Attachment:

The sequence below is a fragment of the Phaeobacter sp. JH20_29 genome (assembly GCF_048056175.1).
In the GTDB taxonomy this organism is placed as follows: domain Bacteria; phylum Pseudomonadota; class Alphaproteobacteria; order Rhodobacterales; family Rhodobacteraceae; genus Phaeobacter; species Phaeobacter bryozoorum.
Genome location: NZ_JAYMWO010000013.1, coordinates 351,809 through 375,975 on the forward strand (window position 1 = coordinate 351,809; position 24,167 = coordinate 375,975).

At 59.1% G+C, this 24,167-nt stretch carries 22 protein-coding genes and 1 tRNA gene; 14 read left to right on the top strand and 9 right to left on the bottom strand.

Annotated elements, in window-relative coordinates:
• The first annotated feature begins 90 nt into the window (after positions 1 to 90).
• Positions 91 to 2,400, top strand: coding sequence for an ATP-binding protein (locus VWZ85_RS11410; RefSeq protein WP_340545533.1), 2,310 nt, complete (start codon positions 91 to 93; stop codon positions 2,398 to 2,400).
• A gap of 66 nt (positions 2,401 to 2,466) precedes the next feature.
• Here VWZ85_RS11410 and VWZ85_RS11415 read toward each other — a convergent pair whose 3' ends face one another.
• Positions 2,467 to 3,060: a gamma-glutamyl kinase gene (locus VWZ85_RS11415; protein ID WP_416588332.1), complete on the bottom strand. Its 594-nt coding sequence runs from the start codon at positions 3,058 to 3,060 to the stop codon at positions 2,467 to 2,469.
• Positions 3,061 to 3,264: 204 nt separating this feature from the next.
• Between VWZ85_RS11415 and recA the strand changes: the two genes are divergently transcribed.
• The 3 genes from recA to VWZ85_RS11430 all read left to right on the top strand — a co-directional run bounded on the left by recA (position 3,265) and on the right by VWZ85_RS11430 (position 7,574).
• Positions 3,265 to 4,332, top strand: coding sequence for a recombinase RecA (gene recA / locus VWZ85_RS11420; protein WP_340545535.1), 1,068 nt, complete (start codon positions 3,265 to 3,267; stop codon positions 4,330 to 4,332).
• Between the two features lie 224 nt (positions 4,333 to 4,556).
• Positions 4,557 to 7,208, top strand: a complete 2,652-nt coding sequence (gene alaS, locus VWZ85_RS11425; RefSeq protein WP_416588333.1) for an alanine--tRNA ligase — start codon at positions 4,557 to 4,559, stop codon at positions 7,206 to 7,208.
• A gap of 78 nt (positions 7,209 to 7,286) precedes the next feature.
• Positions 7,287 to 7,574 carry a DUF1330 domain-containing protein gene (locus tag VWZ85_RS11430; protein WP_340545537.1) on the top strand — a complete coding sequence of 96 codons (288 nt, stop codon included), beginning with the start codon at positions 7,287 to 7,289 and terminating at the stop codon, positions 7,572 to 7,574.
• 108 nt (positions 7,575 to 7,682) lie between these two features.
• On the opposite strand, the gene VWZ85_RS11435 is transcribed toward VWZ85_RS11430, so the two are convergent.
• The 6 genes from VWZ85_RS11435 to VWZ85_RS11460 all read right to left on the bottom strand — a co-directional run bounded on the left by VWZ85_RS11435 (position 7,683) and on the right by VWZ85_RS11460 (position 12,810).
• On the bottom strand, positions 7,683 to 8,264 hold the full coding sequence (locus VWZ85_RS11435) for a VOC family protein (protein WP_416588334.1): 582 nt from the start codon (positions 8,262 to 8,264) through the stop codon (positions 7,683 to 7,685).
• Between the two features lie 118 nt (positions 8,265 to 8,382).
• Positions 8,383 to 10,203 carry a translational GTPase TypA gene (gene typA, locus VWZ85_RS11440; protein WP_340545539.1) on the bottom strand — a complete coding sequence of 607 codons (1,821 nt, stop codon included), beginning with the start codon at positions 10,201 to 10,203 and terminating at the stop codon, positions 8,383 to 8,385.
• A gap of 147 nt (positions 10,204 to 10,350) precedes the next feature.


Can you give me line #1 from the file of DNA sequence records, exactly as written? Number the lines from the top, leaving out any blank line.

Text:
The sequence below is a fragment of the Phaeobacter sp. JH20_29 genome (assembly GCF_048056175.1).